Success – A Double Edged Sword


In recent years, you see teams all over Europe chopping and changing manager quite often, in search of success. In a way you can relate it to betting – the more desperate you are to win again, the poorer you become. Liverpool last won a Premier League title 20 something years ago, and even though Rafa Benitez led them to two Champions League finals in his 6 years, he was sacked eventually for not doing the business in the league, in 2010. Since then they have had 3 managers, and the more money they have thrown at players, the poorer they were. Recently they have found the right blend, and the right manager in Brendan Rodgers.

Another perfect example is Inter Milan – once one the best team in the world, just a few short years ago, winning Champions League trophies and Serie A titles. Once they lost key experienced players, they have gone downhill quickly, from Champions League to not even Europa League. Since Rafa Benitez led them to a league and Champions League double in 09/10 (They also won the league the previous 4 seasons under Mourinho and Mancini) they have gone through 4 managers in Leonardo, Gian Piero Gasperini, Andrea Stramaccioni, Claudio Ranieri and now Walter Mazzari is in the hot seat, not setting the world alight.

Barcelona have dominated World football for a few years, but are starting to lag now, even with Messi. Guardiola left the summer before last, leaving Tito Vilanova in charge, who lasted a season before quitting because of illness. He won a La Liga title. With Gerardo Martino now at the helm, and in a week losing to Granada for the first time in 42 years as well as losing to At Madrid to bow out of the Champions League and now Real in the Cup final – rumours are circulating that he may well be replaced by Jurgen Klopp. With Pep winning 14 trophies between 2008 and 2012, the hierarchy are so used to winning, the manager must be the problem, so must go.

Away from clubs competing for titles – you have a great example in Newcastle. Having been used to Champions League or even UEFA Cup football, Freddy Shepherd chopped and changed very often, Mike Ashley has followed suit in order to qualify, which has gone badly. In Italy, new Leeds and Cagliari owner Massimo Cellino has sacked over 35 managers in a smudge over 21 years, often employing ones he has sacked during the same season, only to sack them again.

One that could go either way is Man Utd – after 20 odd years of Sir Alex Ferguson, David Moyes has struggled in his first season, losing to teams at Old Trafford such as Newcastle, Swansea and WBA – whom they had not lost to in decades. The Glazers could well sack him, and seek a new manager to get them back where they perceive they belong, or stick with the man Fergie’ chose, and gradually build a team that could well fight for titles in the next few seasons.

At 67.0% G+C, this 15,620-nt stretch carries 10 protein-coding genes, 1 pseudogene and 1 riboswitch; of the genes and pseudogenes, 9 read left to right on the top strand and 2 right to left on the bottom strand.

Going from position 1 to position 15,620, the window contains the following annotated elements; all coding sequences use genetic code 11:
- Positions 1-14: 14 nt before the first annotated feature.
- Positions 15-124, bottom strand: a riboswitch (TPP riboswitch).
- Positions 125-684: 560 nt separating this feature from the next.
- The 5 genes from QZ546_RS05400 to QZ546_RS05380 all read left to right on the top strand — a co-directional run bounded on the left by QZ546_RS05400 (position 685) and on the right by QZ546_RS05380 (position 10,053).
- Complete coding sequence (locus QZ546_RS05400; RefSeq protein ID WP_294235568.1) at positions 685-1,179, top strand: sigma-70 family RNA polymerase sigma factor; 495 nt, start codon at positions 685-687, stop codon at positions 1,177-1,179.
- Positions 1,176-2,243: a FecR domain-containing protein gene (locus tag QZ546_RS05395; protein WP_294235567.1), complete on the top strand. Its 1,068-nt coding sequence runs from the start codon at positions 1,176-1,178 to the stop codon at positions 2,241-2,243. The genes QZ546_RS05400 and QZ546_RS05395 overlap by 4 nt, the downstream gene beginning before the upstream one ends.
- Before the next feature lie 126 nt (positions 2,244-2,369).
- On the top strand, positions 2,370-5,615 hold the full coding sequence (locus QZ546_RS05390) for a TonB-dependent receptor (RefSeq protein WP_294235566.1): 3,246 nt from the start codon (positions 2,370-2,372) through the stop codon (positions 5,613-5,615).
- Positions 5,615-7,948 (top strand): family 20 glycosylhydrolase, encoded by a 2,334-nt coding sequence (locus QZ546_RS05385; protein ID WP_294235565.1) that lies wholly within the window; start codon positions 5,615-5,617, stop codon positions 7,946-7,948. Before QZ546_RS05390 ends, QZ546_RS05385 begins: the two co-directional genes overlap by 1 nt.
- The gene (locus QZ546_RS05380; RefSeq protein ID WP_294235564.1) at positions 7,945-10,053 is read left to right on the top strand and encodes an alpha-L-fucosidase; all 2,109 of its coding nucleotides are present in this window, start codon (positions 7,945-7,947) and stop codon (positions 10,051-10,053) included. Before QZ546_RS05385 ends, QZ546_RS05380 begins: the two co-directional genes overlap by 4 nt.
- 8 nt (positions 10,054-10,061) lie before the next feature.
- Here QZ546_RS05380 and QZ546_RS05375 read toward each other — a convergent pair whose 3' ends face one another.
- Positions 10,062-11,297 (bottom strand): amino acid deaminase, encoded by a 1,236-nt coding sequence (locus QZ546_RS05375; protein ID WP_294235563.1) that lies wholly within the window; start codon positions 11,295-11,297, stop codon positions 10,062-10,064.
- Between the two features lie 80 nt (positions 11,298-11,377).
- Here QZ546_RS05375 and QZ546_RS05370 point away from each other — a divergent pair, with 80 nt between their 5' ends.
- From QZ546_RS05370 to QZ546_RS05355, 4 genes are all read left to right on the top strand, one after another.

In many cases, Managers are sacked after a perceived poor spell, which could in fact be where they should be, but because they have done so well previously, it is seen as failure. The downfall of Tata Martino could well be the success of Guardiola. Pressure was on from day 1 to win trophies, with it being pretty much the same team. Same with Moyes – Ferguson won the Premier League with the same team, yet he struggles to win two games in a row.

In several cases like Anji and QPR – they have thrown a lot of money at it, buying 10-15 players at once, and expecting result immediately. QPR are now in the Championship, £160m+ in debt and facing a transfer embargo, not learning from mistakes and buying far too many players. Anji are in the bottom two, and the owner has pulled the plug on their £150m wage bill, meaning the likes of Willian were sold off to raise money.

Patience and a slow, gradual build seems to be the key to success. Diego Simeone has had a couple of seasons at Atletico Madrid now, but work from Flores and Javier Aguirre was the foundation. Their position in the League has gone from 8th or 9th in 2006, to 3rd last season, with the team doing well in Europe, winning two Europa League’s and two Super Cup’s, as well as the domestic Copa Del Rey last season. Now, with less than a quarter of a season to go, they are 2nd in La Liga and into the Semi Final of the Champions League.

They have added a few players a season, replacing big money players like Falcao with Diego Costa. Continuity is key, Thibaut Courtois has had three seasons on loan there from Chelsea, Miranda and Godin have build a solid relationship at the heart of defence, and development of youth players like Koke and Gabi, who has been there for over a decade also helps. This mainframe of the current squad has been there since around 2010 – so they are fully integrated with each other and have tactics down to a tee. They are the perfect example at the moment – they have had 15 managers since 1939! Three may have had more than one spell, but still its incredible to think that some sides have had more managers in a decade that Madrid have had in 75 years

Fans are not exactly helpful in some cases. After years of winning, a few losses bring out the idiots and the glory hunters, who soon disappear. Fan pressure is sometimes a factor in a manager leaving, because if they aren’t happy, owners get itchy trigger fingers once protests and boycotts start as they are losing money, and in the current climate of FFP Rules that is very counter productive.

Lets hope that Martino, Mazzari, Seedorf and Moyes – just a few examples, are given plenty of time to imprint their visions on the teams they manage, otherwise this managerial merry go-round will continue. Fans need to be realistic, patient and most of all supportive, and in the long term they may well be rewarded.